babbling looney's picture
Offline
Joined: 2004-12-02

skippy wrote:The only way a FIRM would even consider allowing you to "pick stocks" would be to get the CFA designation.
 
It's the be-all-and-end-all, "Mack-Daddy" of all investment designations.
 
Have fun studying!  It'll take you a minimum of 3 years to complete.Are you saying that in your firm, if a client comes to you with a fist full of cash or transfers and existing portfolio over to you and is interested in buying some individual stocks, your firm will not let you do this?   Seriously?Send them on over to me please. 

troll's picture
Offline
Joined: 2004-11-29

babbling looney wrote: skippy wrote:The only way a FIRM would even consider allowing you to "pick stocks" would be to get the CFA designation.
 
It's the be-all-and-end-all, "Mack-Daddy" of all investment designations.
 
Have fun studying!  It'll take you a minimum of 3 years to complete.Are you saying that in your firm, if a client comes to you with a fist full of cash or transfers and existing portfolio over to you and is interested in buying some individual stocks, your firm will not let you do this?   Seriously?Send them on over to me please. 
 
If a client came to me with an ACAT of a bunch of stocks, I can take it.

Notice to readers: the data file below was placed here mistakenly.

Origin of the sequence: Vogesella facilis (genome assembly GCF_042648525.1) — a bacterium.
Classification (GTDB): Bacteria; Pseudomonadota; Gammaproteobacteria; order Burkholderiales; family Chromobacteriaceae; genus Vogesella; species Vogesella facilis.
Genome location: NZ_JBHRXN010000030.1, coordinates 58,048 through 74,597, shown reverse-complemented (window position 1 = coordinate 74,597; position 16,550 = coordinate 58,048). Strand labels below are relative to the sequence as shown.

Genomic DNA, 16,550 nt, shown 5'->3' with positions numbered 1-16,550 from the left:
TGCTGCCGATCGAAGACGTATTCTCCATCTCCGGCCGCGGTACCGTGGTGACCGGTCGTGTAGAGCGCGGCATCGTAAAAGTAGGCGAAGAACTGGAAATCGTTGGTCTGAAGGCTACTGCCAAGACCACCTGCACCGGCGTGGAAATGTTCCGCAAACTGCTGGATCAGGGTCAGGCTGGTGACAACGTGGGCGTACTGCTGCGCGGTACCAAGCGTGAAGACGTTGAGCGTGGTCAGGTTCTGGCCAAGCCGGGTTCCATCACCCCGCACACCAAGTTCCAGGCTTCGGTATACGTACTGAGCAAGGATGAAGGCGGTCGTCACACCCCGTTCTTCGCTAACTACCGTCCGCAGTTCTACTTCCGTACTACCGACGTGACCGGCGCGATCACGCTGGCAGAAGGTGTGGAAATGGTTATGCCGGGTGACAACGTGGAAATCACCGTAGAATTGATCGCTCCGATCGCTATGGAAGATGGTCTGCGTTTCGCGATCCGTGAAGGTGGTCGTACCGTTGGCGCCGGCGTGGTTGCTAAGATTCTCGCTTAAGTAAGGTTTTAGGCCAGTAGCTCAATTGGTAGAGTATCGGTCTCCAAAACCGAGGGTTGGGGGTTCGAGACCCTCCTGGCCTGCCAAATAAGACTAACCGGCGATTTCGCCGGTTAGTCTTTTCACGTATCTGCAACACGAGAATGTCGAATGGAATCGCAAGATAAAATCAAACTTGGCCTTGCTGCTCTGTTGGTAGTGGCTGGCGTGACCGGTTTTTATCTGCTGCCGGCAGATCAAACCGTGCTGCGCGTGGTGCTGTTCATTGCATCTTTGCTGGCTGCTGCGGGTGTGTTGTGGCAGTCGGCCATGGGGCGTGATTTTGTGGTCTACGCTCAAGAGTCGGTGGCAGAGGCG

If the client wants to buy some stocks, I can take their trade orders on an UNSOLICITED basis.
 
I can recommend liquidating stocks for the purposes of furthering their financial plan, or diversification purposes to put the proceeds into a mutual fund or other well-diversified investment product.  I cannot SOLICIT a sell for any other reason.
 
For being on that basis, I'd still be charging "full service" charges.  Yet, the client doesn't benefit from any firm research or professional advice regarding their individual stock holdings.
 
This is the way most B/Ds operate that don't have their own firm research department.
 
I'm okay with it because I consider myself a "financial strategist" or "Macro-Manager" for my clients.  I'm not someone to watch the market every second and manage portfolios myself.  I can't do it and I don't want to do it.  I'll let mutual fund and 3rd party managers do their job while I manage the client.

Morphius's picture
Offline
Joined: 2007-07-21